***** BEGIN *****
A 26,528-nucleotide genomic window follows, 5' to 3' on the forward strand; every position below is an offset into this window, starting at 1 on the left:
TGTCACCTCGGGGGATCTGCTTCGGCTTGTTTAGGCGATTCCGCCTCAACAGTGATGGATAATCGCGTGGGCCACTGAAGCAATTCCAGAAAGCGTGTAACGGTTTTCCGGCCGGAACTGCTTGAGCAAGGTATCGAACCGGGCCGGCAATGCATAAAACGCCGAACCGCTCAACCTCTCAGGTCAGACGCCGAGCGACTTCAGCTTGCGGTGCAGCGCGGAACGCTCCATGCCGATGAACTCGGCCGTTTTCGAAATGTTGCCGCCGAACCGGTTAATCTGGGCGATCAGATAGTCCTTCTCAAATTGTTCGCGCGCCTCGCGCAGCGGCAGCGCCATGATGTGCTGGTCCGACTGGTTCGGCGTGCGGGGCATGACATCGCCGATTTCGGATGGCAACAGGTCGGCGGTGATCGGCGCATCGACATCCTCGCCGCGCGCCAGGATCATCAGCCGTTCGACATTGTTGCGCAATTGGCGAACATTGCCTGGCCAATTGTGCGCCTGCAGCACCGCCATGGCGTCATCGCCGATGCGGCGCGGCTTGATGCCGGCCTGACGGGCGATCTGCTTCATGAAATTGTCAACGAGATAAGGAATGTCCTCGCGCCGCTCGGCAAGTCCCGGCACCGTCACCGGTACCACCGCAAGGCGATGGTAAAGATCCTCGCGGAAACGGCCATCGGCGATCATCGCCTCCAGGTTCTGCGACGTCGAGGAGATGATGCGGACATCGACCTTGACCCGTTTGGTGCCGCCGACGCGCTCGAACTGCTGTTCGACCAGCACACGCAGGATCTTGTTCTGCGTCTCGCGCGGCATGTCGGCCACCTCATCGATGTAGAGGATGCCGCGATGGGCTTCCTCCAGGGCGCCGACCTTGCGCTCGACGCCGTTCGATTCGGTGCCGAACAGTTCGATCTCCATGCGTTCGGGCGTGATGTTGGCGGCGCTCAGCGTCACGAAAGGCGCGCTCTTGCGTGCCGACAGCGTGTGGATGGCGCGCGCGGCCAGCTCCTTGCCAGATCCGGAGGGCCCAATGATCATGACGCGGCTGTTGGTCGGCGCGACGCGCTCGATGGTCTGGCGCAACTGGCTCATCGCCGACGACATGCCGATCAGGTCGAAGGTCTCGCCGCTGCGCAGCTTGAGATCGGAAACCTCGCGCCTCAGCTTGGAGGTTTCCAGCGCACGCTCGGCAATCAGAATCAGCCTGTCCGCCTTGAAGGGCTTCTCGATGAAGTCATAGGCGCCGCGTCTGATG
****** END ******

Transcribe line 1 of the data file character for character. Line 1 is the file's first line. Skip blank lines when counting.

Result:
A 26,528-nucleotide genomic window follows, 5' to 3' on the forward strand; every position below is an offset into this window, starting at 1 on the left: